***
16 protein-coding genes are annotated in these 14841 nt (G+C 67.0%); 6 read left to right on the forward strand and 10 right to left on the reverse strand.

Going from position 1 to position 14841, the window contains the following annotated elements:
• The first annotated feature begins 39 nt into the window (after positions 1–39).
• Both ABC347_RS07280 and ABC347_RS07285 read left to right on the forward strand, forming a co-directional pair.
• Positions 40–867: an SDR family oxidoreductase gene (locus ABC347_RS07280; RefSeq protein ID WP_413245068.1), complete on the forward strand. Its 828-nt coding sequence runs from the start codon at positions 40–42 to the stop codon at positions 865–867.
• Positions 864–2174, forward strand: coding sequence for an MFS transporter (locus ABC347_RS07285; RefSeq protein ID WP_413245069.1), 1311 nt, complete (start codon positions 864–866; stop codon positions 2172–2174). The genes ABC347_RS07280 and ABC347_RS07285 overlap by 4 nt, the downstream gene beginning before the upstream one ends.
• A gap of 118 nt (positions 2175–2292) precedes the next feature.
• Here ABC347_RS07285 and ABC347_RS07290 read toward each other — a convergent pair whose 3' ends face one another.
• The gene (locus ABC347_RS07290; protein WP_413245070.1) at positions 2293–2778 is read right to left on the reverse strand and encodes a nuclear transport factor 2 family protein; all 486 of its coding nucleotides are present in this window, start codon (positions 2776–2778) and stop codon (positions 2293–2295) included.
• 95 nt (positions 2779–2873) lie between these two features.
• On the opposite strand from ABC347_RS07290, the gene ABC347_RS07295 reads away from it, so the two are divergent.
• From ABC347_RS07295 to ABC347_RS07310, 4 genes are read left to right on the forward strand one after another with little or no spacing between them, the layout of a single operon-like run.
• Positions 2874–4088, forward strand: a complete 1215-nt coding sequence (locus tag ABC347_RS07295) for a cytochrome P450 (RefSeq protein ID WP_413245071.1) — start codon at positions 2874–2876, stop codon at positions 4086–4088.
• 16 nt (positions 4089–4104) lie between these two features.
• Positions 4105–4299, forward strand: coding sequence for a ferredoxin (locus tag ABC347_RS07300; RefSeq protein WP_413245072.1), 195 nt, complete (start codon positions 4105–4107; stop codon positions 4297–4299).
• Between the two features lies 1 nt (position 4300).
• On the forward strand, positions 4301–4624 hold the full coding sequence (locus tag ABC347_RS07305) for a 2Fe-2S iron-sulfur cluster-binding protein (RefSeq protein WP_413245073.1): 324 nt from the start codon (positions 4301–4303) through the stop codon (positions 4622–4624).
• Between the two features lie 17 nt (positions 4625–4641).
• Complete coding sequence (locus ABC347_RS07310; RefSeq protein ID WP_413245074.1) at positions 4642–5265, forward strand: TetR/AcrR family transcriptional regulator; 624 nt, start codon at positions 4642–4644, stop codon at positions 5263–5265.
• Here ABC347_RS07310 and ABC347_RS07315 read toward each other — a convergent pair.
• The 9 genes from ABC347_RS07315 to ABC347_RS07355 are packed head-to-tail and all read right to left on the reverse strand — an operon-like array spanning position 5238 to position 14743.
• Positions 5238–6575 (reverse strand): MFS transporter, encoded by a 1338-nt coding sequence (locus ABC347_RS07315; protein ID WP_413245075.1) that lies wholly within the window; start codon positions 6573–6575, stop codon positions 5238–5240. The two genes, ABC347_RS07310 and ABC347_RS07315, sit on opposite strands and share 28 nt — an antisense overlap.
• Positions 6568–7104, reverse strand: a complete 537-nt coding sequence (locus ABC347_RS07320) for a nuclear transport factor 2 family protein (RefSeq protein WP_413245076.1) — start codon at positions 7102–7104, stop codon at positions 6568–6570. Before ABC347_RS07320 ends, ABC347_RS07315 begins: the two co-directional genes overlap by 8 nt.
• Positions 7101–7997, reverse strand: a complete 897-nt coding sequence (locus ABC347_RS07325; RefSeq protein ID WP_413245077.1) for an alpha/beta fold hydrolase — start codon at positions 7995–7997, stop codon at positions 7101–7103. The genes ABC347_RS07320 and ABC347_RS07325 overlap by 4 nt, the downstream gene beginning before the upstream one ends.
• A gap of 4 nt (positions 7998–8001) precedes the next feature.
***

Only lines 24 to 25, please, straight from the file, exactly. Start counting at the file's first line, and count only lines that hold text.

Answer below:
• Positions 7101–7997, reverse strand: a complete 897-nt coding sequence (locus ABC347_RS07325; RefSeq protein ID WP_413245077.1) for an alpha/beta fold hydrolase — start codon at positions 7995–7997, stop codon at positions 7101–7103. The genes ABC347_RS07320 and ABC347_RS07325 overlap by 4 nt, the downstream gene beginning before the upstream one ends.
• A gap of 4 nt (positions 7998–8001) precedes the next feature.